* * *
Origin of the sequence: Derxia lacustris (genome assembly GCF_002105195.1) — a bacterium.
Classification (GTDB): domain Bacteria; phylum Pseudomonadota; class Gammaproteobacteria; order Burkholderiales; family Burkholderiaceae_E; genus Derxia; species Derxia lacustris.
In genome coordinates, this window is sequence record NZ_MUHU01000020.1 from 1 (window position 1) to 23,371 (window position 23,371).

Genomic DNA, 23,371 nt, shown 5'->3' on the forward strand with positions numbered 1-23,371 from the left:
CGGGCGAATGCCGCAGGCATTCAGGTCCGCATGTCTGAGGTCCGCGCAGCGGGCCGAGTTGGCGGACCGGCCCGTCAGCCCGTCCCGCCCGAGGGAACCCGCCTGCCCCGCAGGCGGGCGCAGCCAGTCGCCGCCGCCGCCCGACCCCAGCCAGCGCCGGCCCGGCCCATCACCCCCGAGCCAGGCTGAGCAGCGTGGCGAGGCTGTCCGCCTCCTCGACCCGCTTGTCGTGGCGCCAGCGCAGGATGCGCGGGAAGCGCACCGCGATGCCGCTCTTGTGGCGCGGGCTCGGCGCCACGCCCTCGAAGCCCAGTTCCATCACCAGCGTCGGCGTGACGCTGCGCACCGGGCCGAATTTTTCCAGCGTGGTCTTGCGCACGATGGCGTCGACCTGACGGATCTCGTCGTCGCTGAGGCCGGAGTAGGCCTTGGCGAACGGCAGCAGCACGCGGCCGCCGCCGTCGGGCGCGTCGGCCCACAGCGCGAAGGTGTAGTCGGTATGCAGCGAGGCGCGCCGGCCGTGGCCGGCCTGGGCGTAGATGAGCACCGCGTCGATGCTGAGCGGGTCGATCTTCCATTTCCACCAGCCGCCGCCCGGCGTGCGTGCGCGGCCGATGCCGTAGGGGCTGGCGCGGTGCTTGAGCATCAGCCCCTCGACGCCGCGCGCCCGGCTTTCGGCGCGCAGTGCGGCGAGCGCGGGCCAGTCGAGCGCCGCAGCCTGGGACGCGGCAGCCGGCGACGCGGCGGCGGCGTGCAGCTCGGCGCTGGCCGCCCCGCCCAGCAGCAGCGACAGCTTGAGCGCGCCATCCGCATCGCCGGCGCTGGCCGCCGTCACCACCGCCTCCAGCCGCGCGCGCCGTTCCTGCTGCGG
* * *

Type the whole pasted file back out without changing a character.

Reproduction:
Origin of the sequence: Derxia lacustris (genome assembly GCF_002105195.1) — a bacterium.
Classification (GTDB): domain Bacteria; phylum Pseudomonadota; class Gammaproteobacteria; order Burkholderiales; family Burkholderiaceae_E; genus Derxia; species Derxia lacustris.
In genome coordinates, this window is sequence record NZ_MUHU01000020.1 from 1 (window position 1) to 23,371 (window position 23,371).

Genomic DNA, 23,371 nt, shown 5'->3' on the forward strand with positions numbered 1-23,371 from the left:
CGGGCGAATGCCGCAGGCATTCAGGTCCGCATGTCTGAGGTCCGCGCAGCGGGCCGAGTTGGCGGACCGGCCCGTCAGCCCGTCCCGCCCGAGGGAACCCGCCTGCCCCGCAGGCGGGCGCAGCCAGTCGCCGCCGCCGCCCGACCCCAGCCAGCGCCGGCCCGGCCCATCACCCCCGAGCCAGGCTGAGCAGCGTGGCGAGGCTGTCCGCCTCCTCGACCCGCTTGTCGTGGCGCCAGCGCAGGATGCGCGGGAAGCGCACCGCGATGCCGCTCTTGTGGCGCGGGCTCGGCGCCACGCCCTCGAAGCCCAGTTCCATCACCAGCGTCGGCGTGACGCTGCGCACCGGGCCGAATTTTTCCAGCGTGGTCTTGCGCACGATGGCGTCGACCTGACGGATCTCGTCGTCGCTGAGGCCGGAGTAGGCCTTGGCGAACGGCAGCAGCACGCGGCCGCCGCCGTCGGGCGCGTCGGCCCACAGCGCGAAGGTGTAGTCGGTATGCAGCGAGGCGCGCCGGCCGTGGCCGGCCTGGGCGTAGATGAGCACCGCGTCGATGCTGAGCGGGTCGATCTTCCATTTCCACCAGCCGCCGCCCGGCGTGCGTGCGCGGCCGATGCCGTAGGGGCTGGCGCGGTGCTTGAGCATCAGCCCCTCGACGCCGCGCGCCCGGCTTTCGGCGCGCAGTGCGGCGAGCGCGGGCCAGTCGAGCGCCGCAGCCTGGGACGCGGCAGCCGGCGACGCGGCGGCGGCGTGCAGCTCGGCGCTGGCCGCCCCGCCCAGCAGCAGCGACAGCTTGAGCGCGCCATCCGCATCGCCGGCGCTGGCCGCCGTCACCACCGCCTCCAGCCGCGCGCGCCGTTCCTGCTGCGG